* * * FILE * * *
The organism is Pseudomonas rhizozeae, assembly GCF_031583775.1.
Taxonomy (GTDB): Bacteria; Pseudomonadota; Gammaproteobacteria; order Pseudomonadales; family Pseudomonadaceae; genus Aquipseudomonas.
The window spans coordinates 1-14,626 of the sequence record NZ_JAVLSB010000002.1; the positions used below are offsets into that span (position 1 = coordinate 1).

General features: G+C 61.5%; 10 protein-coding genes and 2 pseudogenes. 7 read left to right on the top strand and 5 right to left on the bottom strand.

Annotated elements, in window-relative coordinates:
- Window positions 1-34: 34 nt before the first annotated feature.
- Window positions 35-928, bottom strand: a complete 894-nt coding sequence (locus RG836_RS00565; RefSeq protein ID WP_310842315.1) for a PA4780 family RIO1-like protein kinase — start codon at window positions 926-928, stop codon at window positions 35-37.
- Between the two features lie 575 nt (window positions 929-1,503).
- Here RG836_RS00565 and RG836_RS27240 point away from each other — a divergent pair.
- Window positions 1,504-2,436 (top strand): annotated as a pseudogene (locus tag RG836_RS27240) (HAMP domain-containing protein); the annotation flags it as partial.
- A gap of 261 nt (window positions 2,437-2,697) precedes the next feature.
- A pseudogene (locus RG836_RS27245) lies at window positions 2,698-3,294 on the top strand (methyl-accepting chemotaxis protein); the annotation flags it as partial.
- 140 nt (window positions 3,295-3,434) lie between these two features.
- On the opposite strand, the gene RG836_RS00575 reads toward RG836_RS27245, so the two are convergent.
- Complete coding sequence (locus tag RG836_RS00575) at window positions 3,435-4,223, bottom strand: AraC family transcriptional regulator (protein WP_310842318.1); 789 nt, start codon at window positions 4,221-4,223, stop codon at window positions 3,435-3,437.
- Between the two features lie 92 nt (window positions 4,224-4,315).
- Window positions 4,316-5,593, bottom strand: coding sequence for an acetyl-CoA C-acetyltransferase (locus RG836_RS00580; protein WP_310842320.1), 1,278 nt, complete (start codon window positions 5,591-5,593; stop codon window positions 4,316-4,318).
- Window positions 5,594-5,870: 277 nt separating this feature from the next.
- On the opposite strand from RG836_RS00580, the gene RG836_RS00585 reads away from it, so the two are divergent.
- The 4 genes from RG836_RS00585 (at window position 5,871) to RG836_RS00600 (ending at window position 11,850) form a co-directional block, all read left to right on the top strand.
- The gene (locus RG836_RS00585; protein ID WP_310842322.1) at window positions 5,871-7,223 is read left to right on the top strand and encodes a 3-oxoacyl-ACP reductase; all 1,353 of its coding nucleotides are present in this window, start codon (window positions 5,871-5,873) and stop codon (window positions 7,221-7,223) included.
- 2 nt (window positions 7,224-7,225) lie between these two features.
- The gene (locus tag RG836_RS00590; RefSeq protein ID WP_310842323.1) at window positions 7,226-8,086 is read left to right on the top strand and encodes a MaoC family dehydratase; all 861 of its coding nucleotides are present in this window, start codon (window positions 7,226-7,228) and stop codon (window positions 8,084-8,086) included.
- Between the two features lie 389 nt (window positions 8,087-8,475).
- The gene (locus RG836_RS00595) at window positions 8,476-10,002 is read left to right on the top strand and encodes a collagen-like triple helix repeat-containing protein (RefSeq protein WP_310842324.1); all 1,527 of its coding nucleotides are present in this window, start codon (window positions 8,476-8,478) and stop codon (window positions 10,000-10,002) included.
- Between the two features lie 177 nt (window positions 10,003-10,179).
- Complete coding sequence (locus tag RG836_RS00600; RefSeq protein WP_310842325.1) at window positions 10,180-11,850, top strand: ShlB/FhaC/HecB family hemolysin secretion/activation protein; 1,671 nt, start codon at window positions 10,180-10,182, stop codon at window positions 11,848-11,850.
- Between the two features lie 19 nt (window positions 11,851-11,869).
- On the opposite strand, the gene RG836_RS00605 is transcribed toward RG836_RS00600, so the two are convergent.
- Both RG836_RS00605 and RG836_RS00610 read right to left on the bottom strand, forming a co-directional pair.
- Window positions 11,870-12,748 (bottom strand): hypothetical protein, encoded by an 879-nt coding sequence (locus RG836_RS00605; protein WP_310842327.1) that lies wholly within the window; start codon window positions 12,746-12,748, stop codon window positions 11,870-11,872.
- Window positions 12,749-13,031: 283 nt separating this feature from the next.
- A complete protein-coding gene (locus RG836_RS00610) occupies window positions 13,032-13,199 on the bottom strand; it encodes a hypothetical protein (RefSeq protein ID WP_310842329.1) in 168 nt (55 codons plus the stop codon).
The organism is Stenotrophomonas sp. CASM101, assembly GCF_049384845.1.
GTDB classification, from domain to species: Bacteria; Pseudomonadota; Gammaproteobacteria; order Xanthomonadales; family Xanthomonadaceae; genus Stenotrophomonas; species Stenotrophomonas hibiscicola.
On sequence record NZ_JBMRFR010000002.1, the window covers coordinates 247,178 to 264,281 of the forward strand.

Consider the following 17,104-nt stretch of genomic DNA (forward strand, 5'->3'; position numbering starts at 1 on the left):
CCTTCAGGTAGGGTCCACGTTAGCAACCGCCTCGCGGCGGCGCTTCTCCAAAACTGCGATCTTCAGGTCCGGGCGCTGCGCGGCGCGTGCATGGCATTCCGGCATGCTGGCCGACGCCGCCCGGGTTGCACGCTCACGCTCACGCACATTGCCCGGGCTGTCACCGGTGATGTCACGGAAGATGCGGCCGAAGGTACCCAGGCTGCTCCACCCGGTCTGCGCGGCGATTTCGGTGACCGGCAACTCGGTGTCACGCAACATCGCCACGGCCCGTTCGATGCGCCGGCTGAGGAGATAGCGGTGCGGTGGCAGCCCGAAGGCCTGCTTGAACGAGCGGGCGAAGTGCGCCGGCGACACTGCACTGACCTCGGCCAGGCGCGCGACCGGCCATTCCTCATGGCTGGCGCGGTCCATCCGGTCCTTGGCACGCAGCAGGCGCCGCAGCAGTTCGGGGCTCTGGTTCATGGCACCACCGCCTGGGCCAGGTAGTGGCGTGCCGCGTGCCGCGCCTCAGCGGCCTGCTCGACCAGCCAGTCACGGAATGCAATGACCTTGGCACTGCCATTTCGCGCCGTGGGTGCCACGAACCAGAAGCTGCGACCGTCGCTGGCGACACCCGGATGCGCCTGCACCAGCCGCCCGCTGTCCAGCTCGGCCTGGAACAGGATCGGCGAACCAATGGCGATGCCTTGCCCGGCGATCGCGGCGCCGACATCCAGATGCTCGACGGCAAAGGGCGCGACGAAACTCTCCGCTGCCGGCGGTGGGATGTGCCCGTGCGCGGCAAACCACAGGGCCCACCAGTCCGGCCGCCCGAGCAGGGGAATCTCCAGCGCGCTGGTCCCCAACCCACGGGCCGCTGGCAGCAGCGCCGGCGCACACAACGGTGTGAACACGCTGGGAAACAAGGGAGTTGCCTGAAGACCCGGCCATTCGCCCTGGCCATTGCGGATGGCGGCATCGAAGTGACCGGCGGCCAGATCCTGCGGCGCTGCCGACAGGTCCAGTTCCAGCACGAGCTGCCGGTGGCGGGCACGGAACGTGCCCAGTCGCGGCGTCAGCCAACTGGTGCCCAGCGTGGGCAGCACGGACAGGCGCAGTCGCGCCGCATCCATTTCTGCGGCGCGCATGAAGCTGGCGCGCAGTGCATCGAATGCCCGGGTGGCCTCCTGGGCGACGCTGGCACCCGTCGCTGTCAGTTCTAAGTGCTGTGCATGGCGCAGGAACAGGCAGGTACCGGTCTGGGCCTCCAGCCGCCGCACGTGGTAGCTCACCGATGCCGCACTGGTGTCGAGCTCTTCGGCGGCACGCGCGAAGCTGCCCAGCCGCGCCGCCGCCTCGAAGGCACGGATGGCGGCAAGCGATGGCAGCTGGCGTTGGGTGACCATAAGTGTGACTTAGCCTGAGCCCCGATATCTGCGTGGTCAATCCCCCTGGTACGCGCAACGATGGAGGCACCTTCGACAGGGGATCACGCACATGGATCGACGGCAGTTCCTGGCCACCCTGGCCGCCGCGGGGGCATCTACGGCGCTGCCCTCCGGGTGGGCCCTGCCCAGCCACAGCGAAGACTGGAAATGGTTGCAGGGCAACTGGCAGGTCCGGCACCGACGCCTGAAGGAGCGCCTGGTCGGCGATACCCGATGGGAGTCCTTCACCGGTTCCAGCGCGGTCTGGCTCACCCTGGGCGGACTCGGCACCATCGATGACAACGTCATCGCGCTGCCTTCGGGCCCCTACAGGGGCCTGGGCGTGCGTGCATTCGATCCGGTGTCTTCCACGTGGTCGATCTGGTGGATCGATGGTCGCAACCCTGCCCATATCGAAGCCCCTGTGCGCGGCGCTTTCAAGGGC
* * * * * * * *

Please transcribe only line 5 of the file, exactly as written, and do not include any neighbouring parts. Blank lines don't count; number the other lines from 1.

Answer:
Annotated elements, in window-relative coordinates: